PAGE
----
Meet Bishop Bruce Ough

August 29, 2012

By: Amanda Yanchury

Bishop Bruce Ough (pronounced “oh”) and his wife, Charlene, are very excited about coming to the Minnesota conference and also to the new Dakotas-Minnesota episcopal area.  Having both grown up in North Dakota, coming to the newly-formed Dakotas-Minnesota Episcopal Area feels like “coming home” for them.

“I could not be more pleased to have the opportunity to work here,” Bishop Ough said. “I’m impressed with the steps you’ve already taken to come together as one episcopal area, and I’m impressed with the innovation. Having grown up there, I know these are conferences that are innovators who are willing to take risks, to call up leaders and give them opportunities to lead at a young age—just like I had the opportunity to do so—so  I’m excited for this opportunity to engage with the strengths of the Dakotas and Minnesota.”

Bishop Ough has traveled all over the North Central Jurisdiction in a number of roles.

“Ireceived my call to ministry while working as a youth pastor at Faith United Methodist Church in Fargo, North Dakota,” Bishop Ough said. “I completed my seminary work at Garrett-Evangelical Theological Seminary in Evanston, Illinois, and then I started to travel the Midwest in a variety of settings. I started my ministry on the Dakotas area staff; then spent some time in Indiana, and spent most of my ministry in Iowa, when I was elected to the episcopacy. My first appointment was to the West Ohio area, where I served for twelve years before coming here.”

Passions and focus

Bishop Ough says there are two or three areas that he considers his passions and that will be his focus as a bishop here.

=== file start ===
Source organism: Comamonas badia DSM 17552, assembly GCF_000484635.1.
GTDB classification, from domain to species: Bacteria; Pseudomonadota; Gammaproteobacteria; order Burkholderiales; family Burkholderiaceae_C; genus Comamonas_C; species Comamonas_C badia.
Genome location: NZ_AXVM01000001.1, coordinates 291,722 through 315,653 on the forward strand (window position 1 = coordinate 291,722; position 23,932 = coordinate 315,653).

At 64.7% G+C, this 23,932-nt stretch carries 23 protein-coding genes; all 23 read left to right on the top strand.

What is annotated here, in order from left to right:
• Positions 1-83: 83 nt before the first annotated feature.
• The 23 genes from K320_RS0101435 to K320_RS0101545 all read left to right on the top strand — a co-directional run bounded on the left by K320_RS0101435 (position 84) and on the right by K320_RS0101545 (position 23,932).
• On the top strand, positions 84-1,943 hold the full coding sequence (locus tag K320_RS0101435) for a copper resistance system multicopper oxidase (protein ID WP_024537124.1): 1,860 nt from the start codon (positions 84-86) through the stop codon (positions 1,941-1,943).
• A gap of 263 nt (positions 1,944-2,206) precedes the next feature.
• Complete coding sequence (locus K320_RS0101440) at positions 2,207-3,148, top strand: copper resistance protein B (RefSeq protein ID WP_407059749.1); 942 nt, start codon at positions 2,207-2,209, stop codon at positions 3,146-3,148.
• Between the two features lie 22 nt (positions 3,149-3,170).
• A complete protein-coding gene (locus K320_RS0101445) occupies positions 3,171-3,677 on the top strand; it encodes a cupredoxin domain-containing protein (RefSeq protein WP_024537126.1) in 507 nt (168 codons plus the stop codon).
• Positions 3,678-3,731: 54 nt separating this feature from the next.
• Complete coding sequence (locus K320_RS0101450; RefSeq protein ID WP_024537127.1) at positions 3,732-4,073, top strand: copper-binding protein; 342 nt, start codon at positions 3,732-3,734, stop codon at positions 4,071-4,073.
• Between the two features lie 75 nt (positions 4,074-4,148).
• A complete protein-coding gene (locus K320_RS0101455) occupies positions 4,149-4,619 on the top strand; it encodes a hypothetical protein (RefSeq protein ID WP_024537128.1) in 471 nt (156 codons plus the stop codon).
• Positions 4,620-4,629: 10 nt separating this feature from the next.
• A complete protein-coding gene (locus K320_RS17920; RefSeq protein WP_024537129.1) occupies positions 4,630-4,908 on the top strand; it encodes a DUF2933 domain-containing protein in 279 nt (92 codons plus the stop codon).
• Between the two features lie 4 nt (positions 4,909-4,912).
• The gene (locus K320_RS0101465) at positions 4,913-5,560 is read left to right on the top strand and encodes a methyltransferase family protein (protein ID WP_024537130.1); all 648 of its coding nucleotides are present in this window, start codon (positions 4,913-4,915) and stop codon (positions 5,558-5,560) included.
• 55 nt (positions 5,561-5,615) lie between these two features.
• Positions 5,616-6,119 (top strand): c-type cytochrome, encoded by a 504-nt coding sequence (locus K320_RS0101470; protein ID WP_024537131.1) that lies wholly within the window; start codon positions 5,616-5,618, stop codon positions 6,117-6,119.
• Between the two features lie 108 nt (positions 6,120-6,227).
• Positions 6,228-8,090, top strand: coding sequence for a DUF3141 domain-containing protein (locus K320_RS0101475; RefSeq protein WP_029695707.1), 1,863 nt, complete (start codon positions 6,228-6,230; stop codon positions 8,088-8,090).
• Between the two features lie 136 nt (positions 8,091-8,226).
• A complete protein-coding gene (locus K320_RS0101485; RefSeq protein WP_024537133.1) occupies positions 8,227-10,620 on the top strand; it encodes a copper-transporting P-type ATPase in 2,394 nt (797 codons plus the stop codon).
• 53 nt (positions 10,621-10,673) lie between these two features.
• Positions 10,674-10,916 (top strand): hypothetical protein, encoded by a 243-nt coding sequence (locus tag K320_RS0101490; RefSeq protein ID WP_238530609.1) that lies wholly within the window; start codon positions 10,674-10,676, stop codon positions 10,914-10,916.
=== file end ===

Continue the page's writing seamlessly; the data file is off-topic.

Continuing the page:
“The first is leadership development—particularly clergy development, and more specifically, raising up the next generation of young clergy,” Bishop Ough said. “I’ve invested a great deal of time in that, in finding ways to call forth and encourage young clergy in West Ohio.”

Bishop Ough acknowledges that Minnesota has made inroads in this area.

“I’m aware and excited about all that Minnesota has been doing around clergy development and lay leadership development,” he said. “Leaders are the key to the vitality of our congregations and to know that Minnesota is well down this path gives me great hope and encouragement.”

Bishop Ough’s second area of focus is a commitment to mission.

“I was fortunate to serve as president for the last quadrennium of the General Board of Global Ministries,” Bishop Ough said. “I helped my previous assignments to become more engaged in mission both domestically and internationally, so I’m looking forward to coming back to an area where I know there’s a strong passion for mission as well.”

Bishop Ough says one of the things that intrigues him about Minnesota in particular is the work we’ve done in missions, “especially around the Imagine No Malaria campaign and the great accomplishments you’ve made in that area,” he says.

Another area of commitment is congregational vitality.

“Especially with the current emphasis on increasing the number of vital congregations, it matches my own interests, so I expect to give a lot of time and energy to increasing the number of vital congregations,” Bishop Ough said. “Also I’m aware you’ve begun an initiative with new church development and this is one of my passions as well, so I’m looking forward to getting acquainted to the new congregations and the pastors that are leading them.”

Where are we headed?

Bishop Ough says that though many are discouraged after this year’s General Conference session, he remains hopeful

“I think there were so many hopes about changing our structures to facilitate and encourage this call for vital congregations, but I’m not discouraged,” Bishop Ough said. “I'm hopeful. Do we have challenges? Yes. But I believe that God is calling the United Methodist Church to emerge as the place that can successfully reach out to those who have been left behind, excluded, or looking for a sign of hope and good news in their life. I think this may be our best moment.”

Portions of this article were taken from “Interview with Bishop Bruce R. Ough,” produced by the Dakotas Conference communications department.

Amanda Yanchury is communications assistant for the Minnesota Annual Conference of the United Methodist Church.

Minnesota Annual Conference of the United Methodist Church

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